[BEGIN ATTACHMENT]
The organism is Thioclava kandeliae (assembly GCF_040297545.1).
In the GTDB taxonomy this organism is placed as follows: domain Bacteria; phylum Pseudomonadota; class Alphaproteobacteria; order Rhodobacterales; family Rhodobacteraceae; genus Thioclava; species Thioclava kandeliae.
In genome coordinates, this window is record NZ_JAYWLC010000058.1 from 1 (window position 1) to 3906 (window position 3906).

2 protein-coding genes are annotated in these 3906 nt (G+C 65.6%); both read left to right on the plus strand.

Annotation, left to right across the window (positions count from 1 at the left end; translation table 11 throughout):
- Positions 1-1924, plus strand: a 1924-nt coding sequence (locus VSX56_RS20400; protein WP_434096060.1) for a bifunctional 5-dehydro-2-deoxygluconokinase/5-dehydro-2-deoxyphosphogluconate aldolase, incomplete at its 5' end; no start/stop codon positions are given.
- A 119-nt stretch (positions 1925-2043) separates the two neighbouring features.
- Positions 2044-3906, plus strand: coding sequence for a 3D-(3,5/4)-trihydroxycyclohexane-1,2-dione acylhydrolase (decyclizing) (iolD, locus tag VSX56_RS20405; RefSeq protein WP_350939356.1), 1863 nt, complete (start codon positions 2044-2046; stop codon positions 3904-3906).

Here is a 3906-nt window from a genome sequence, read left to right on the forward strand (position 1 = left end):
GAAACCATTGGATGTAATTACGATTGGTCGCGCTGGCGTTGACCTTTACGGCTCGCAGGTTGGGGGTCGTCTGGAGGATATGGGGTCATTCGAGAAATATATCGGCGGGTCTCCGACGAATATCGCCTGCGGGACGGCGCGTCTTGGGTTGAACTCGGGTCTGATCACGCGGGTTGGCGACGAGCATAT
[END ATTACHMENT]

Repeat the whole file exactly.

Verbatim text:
The organism is Thioclava kandeliae (assembly GCF_040297545.1).
In the GTDB taxonomy this organism is placed as follows: domain Bacteria; phylum Pseudomonadota; class Alphaproteobacteria; order Rhodobacterales; family Rhodobacteraceae; genus Thioclava; species Thioclava kandeliae.
In genome coordinates, this window is record NZ_JAYWLC010000058.1 from 1 (window position 1) to 3906 (window position 3906).

2 protein-coding genes are annotated in these 3906 nt (G+C 65.6%); both read left to right on the plus strand.

Annotation, left to right across the window (positions count from 1 at the left end; translation table 11 throughout):
- Positions 1-1924, plus strand: a 1924-nt coding sequence (locus VSX56_RS20400; protein WP_434096060.1) for a bifunctional 5-dehydro-2-deoxygluconokinase/5-dehydro-2-deoxyphosphogluconate aldolase, incomplete at its 5' end; no start/stop codon positions are given.
- A 119-nt stretch (positions 1925-2043) separates the two neighbouring features.
- Positions 2044-3906, plus strand: coding sequence for a 3D-(3,5/4)-trihydroxycyclohexane-1,2-dione acylhydrolase (decyclizing) (iolD, locus tag VSX56_RS20405; RefSeq protein WP_350939356.1), 1863 nt, complete (start codon positions 2044-2046; stop codon positions 3904-3906).

Here is a 3906-nt window from a genome sequence, read left to right on the forward strand (position 1 = left end):
GAAACCATTGGATGTAATTACGATTGGTCGCGCTGGCGTTGACCTTTACGGCTCGCAGGTTGGGGGTCGTCTGGAGGATATGGGGTCATTCGAGAAATATATCGGCGGGTCTCCGACGAATATCGCCTGCGGGACGGCGCGTCTTGGGTTGAACTCGGGTCTGATCACGCGGGTTGGCGACGAGCATAT